Life After Death: Biggie, Hip-Hop And The Makings Of A Classic

Remembering a classic from a great gone too soon.

Life After Death dropped posthumously on March 25th, 1997, two weeks and three days following the still-unsolved drive-by murder of Christopher Wallace, better known as Biggie Smalls, Biggie, The Notorious B.I.G. or Frank White (the pseudonym acquired from the highly underrated of drug kingpin frank White in King of New York played by Christopher Walken).

D and I sat in our mother’s two-bedroom in the Bronx, and I watched him unwrap the double-CD packaging (a feat in and of itself, seeing how Tupac was the only mainstream Hip-Hop artist to venture into the double-disc territory with “All Eyez on Me,” which was released a few months prior to Tupac’s unsolved murder), and listened―all the way through―with our added hood-side commentary (“yooo, rewind that back...lemme hear that again” and “He said what?!”) to what I still consider a masterpiece of modern art. This is before the days of LimeWire, Napster, and what would follow thereafter ― SoundCloud, iTunes, Spotify, Tidal and a bajillion other streaming music sites. Our only source of music information and purchasing at the time was the bootleg man (if you don’t know, ask me) on Fordham Rd., or Music Factory, Circuit City, HMV, and Tower Records. Yes, you had to purchase CDs! But for Biggie, we took no shorts; D went to Music Factory on the Fordham Rd., copped the cd, and came back to the crib, and we listened ― no different than families would do almost forty and fifty years prior, tuning into FDR or JFK on their radio stations. Biggie was giving us news, he was giving us the “Ten Crack Commandments,” he was giving us skits a la Prince Paul in the De La Soul days ― Jay Z offering up his thoughts on Mike Tyson and boxers pulling Pete Rose moves, R&B magic with a pre-peeing on underage girls Robert Kelly ― the full arsenal of artistic emcee prowess. On display with Life After Death was the full arsenal of what Biggie possessed: charisma, wittiness, a sharp and distinct flow and a powerful lyricism with remarkable story-telling.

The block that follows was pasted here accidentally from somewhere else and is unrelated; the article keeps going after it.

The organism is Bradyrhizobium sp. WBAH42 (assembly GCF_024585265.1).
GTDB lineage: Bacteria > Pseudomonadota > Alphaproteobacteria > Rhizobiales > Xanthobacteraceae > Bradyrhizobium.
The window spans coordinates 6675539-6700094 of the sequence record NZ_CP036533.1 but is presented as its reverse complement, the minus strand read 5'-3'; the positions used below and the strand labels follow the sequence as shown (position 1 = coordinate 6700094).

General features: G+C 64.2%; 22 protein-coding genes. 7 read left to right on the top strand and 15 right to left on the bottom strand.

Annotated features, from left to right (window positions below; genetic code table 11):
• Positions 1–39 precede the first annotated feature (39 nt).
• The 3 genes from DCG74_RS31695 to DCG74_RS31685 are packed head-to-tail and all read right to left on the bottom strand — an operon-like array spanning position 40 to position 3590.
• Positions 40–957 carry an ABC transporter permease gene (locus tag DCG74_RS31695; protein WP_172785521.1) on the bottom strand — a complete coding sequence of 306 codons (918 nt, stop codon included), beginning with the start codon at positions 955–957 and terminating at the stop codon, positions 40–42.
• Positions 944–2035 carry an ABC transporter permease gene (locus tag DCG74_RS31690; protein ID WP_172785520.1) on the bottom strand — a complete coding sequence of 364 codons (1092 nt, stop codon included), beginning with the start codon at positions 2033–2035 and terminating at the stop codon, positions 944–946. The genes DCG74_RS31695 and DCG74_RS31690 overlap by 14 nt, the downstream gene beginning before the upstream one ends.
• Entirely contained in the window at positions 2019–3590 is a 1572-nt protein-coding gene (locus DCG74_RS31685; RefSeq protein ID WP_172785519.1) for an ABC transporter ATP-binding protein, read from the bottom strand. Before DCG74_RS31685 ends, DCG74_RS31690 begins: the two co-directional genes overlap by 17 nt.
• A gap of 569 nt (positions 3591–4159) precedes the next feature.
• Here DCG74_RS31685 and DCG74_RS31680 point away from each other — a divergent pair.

I used to be a rapper. Well, sort of; similar to the way Michael Jordan used to be a ballplayer, or Lebron used to have a hair line ― I still rap, but it’s not the same. However, that would be a different essay. This story is more important, because this story about Biggie, a giant among giants, both figuratively and literally, considering his 6’2 and 395-pound. frame. To tell this story properly, I’ll have to start backwards. It’s me getting off the 2 train with my brother D. or maybe I was by myself – details get hazy when looking back at things from the rearview mirror of life, I guess.